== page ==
“Ghost Town” touches on Kanye’s personal aspirations and his struggles. He starts the track off with PARTYNEXTDOOR and Shirley Ann Lee singing, “Someday I’ll, I wanna wear a starry crown. Someday, someday, someday, I wanna lay down like God did on Sunday.” Kanye wants to be remembered forever like Michael Jackson and Whitney Houston. He hopes to be immortalized through his music, not his mistakes. When Kid Cudi sings the chorus, “I’ve been trying to make you love me, but everything I try just takes you further from me,” it opens itself to two popular interpretations. Kanye could be addressing his fans, and perhaps even society as a whole. One of his downfalls is the need to be liked and admired. Many people heard this line and believe it was written by Kanye for Kanye, but I disagree with this theory since Kanye has always been very open about the fact that he loves himself above all others. Although no one loves Kanye like Kanye, he still experiences the dark phases of depression that come with bipolar disorder. He gives us a glimpse of this with the lines, “Baby don’t you bet it all on a pack of Fentanyl,” and, “I put my hand on a stove to see if I still bleed, yeah, and nothing hurts anymore. I feel kinda free.” Fentanyl is the prescribed drug Kanye was taking, and eventually became addicted to, after being hospitalized in 2016. The legendary musician Prince and the popular Swedish-American rapper Lil Peep both overdosed on it. Many people suffering from depression resort to drug abuse or self-harm to feel something other than the numbness that depression can cause.
The grand finale of this album is “Violent Crimes.” The first minute and ten seconds is the intro and chorus performed by 070 Shake. The intro’s tone creates a soothing lullaby vibe, fitting for a song about his love and worry for his daughters Chicago and North. In this story we shift from the prevalent “you” in this album and now hear Kanye address “she.” He shifts from introspection to protectively cautioning his daughters to the dangers of our man-ruled world. He adamantly warns the listener that men are savages, pimps, players, and pervs. He admits to knowing this because he used to treat women disrespectfully too, until he had daughters of his own, and that is another key point in this song illustrated by multiple lines. Kanye is haunted by his past and has trouble coming to terms with the way he treated women in the past, and we are reminded that he is a man who was raised up to be a God-fearing Christian in the line, “Father forgive me, I’m scared of the karma. ‘Cause now I see women as somethin’ to nurture, not somethin’ to conquer.” Kanye has changed, but that does not change his past. He has disrespected and mistreated women, so even now that he has changed his ways he will still be a sinner and a hypocrite. This concern is shown in the line, “But how you the devil rebukin’ the sin?” Kanye has had a tumultuous past, and present, but he is trying to be a good father and husband. That isn’t something that comes easily to anyone, let alone someone suffering from a mental illness, so I commend him for constantly striving for growth.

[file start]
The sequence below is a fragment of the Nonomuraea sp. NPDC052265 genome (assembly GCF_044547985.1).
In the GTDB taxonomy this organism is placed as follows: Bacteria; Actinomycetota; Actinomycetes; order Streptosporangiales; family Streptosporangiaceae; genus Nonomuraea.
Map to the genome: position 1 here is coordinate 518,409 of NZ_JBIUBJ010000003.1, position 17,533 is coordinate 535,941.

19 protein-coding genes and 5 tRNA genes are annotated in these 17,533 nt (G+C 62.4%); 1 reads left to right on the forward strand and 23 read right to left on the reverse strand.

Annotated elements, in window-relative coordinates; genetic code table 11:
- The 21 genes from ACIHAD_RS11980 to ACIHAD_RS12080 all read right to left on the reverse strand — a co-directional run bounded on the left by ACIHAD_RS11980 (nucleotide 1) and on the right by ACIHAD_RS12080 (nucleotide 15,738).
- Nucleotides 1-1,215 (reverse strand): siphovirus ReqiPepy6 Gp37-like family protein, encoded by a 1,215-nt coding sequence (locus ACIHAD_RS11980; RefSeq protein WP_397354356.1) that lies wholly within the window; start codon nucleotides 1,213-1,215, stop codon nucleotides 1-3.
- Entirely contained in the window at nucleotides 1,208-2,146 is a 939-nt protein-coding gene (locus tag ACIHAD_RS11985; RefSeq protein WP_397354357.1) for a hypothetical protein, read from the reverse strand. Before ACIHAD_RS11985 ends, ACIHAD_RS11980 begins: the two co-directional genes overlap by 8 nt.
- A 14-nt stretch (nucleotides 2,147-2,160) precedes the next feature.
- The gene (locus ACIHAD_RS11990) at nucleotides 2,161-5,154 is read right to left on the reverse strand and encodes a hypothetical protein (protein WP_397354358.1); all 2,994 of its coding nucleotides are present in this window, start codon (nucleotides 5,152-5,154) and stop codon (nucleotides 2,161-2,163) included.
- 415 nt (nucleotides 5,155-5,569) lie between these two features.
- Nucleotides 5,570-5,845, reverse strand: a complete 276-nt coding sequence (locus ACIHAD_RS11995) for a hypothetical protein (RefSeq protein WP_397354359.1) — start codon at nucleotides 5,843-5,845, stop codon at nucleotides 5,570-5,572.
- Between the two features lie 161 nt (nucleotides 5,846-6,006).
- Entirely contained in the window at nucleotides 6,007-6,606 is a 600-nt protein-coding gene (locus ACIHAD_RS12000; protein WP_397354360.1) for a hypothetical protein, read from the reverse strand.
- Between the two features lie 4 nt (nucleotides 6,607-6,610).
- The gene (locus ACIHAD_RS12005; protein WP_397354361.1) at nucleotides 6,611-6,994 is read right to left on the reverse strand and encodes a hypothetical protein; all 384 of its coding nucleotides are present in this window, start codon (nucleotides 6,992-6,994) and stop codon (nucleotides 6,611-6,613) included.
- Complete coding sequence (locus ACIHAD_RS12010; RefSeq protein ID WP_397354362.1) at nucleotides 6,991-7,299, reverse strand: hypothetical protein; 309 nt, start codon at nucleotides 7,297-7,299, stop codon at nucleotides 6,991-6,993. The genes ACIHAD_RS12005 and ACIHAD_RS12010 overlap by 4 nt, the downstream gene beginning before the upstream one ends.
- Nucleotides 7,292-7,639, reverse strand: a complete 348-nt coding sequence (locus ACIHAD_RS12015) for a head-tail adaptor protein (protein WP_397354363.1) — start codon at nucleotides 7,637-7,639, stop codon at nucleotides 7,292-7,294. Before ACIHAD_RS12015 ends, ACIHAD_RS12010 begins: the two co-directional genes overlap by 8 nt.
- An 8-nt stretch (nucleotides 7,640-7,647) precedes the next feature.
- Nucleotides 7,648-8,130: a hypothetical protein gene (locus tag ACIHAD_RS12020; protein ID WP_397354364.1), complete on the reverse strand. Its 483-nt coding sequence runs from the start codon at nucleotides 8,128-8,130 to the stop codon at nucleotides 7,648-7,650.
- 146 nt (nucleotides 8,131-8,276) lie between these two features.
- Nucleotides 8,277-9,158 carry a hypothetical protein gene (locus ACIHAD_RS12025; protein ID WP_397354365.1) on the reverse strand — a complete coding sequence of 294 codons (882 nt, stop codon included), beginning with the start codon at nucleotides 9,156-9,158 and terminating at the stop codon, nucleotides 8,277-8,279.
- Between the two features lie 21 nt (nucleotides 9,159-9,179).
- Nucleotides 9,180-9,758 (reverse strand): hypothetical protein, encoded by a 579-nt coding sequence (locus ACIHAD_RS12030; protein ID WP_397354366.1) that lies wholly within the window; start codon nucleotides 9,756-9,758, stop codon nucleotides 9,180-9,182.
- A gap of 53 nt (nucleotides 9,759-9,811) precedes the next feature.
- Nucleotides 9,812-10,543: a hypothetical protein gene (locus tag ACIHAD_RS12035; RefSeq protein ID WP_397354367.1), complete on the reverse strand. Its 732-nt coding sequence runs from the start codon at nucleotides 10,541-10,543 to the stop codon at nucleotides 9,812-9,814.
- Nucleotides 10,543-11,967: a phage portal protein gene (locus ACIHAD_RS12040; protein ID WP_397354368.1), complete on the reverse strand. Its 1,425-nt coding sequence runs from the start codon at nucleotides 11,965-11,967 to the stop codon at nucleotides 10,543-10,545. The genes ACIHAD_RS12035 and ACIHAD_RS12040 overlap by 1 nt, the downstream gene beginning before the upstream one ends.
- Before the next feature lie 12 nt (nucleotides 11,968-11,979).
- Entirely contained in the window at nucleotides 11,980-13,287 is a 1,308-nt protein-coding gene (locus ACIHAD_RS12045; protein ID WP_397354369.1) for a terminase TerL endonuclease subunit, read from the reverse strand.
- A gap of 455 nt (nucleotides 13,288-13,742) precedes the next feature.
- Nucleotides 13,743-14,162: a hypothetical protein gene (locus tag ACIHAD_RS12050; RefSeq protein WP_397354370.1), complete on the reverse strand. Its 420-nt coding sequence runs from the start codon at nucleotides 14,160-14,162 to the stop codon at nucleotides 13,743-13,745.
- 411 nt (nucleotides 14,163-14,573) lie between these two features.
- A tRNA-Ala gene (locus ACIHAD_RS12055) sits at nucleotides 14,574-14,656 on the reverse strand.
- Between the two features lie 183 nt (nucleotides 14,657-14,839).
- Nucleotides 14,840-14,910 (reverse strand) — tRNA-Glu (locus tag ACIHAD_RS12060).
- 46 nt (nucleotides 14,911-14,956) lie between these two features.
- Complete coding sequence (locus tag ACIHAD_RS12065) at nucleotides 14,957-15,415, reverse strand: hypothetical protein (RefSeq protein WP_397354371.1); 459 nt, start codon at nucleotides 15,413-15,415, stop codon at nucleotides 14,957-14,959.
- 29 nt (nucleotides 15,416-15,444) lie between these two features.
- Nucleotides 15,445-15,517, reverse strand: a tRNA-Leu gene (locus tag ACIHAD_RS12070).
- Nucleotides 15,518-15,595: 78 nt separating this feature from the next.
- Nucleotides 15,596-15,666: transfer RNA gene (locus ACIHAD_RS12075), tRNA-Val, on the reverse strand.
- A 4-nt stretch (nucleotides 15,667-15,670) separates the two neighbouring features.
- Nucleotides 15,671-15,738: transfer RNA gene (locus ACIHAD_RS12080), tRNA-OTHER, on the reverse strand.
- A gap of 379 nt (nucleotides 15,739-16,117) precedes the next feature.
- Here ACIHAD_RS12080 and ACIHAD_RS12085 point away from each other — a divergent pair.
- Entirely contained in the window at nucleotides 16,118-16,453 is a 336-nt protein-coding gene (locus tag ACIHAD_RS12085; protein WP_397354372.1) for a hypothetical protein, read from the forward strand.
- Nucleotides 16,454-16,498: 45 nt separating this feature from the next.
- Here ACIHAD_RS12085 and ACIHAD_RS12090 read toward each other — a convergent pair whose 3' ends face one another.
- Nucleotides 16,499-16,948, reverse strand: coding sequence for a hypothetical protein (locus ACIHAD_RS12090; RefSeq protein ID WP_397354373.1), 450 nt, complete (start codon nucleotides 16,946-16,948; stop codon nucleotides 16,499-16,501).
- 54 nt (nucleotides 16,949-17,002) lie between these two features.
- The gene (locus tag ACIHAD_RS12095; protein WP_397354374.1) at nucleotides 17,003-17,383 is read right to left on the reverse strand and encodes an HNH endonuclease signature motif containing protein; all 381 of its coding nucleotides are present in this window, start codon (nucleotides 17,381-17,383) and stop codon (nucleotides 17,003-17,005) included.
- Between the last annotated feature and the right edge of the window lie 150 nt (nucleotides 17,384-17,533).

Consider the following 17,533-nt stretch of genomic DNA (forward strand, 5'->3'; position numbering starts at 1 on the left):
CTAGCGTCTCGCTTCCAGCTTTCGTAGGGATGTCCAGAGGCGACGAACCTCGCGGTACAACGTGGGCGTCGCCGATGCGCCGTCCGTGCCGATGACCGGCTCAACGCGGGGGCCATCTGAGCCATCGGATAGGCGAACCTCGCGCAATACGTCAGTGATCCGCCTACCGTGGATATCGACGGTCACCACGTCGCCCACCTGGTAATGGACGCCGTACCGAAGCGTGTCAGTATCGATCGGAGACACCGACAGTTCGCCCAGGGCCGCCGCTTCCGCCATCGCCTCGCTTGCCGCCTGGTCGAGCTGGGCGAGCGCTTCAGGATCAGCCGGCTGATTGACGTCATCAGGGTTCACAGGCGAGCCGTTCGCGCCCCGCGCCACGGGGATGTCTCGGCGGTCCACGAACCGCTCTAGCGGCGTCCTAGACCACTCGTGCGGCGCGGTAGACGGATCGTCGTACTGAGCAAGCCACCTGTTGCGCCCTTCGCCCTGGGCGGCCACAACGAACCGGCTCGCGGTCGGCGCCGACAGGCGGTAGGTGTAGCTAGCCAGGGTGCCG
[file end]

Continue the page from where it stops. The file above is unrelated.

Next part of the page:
After reading this, you may be wondering why you should care. The demonization and ignorance surrounding mental health and disorders is a toxic aspect of our society. If a man like Kanye gets labeled as crazy and an outcast, you can only imagine how a normal civilian will be treated if they are suffering from an undiagnosed mental illness. Rather than write people off, we should be trying to support and help each other, so we can improve our community as a whole.
Kanye’s record sales are still doing extremely well, so we haven’t completely given up on him. He explained this best in his early June 2018 interview with Big Boy when he said, “The reason the world won’t let me go is because I’m a family member. They might disagree with me on some things, but I’m their family.”
Alexzia Shobe is a screenwriter and journalist. Her writing has also appeared in The New School Free Press. Follow her on Instagram at @lexzi97.